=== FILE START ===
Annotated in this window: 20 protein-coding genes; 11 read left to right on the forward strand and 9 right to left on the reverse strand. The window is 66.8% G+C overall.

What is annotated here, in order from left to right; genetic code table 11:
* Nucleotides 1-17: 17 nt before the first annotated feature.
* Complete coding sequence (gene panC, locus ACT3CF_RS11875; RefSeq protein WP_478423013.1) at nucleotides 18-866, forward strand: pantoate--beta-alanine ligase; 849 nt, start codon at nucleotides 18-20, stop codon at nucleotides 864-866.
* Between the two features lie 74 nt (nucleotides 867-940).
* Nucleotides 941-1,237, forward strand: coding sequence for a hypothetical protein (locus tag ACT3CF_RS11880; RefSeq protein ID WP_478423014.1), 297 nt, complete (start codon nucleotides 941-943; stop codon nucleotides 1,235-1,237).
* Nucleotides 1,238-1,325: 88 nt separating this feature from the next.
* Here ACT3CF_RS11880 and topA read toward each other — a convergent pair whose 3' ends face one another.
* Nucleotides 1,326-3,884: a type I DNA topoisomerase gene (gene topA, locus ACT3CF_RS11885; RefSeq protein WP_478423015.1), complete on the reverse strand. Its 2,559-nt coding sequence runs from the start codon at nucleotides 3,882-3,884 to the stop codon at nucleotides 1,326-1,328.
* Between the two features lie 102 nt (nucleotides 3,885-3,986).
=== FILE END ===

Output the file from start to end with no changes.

Annotated in this window: 20 protein-coding genes; 11 read left to right on the forward strand and 9 right to left on the reverse strand. The window is 66.8% G+C overall.

What is annotated here, in order from left to right; genetic code table 11:
* Nucleotides 1-17: 17 nt before the first annotated feature.
* Complete coding sequence (gene panC, locus ACT3CF_RS11875; RefSeq protein WP_478423013.1) at nucleotides 18-866, forward strand: pantoate--beta-alanine ligase; 849 nt, start codon at nucleotides 18-20, stop codon at nucleotides 864-866.
* Between the two features lie 74 nt (nucleotides 867-940).
* Nucleotides 941-1,237, forward strand: coding sequence for a hypothetical protein (locus tag ACT3CF_RS11880; RefSeq protein ID WP_478423014.1), 297 nt, complete (start codon nucleotides 941-943; stop codon nucleotides 1,235-1,237).
* Nucleotides 1,238-1,325: 88 nt separating this feature from the next.
* Here ACT3CF_RS11880 and topA read toward each other — a convergent pair whose 3' ends face one another.
* Nucleotides 1,326-3,884: a type I DNA topoisomerase gene (gene topA, locus ACT3CF_RS11885; RefSeq protein WP_478423015.1), complete on the reverse strand. Its 2,559-nt coding sequence runs from the start codon at nucleotides 3,882-3,884 to the stop codon at nucleotides 1,326-1,328.
* Between the two features lie 102 nt (nucleotides 3,885-3,986).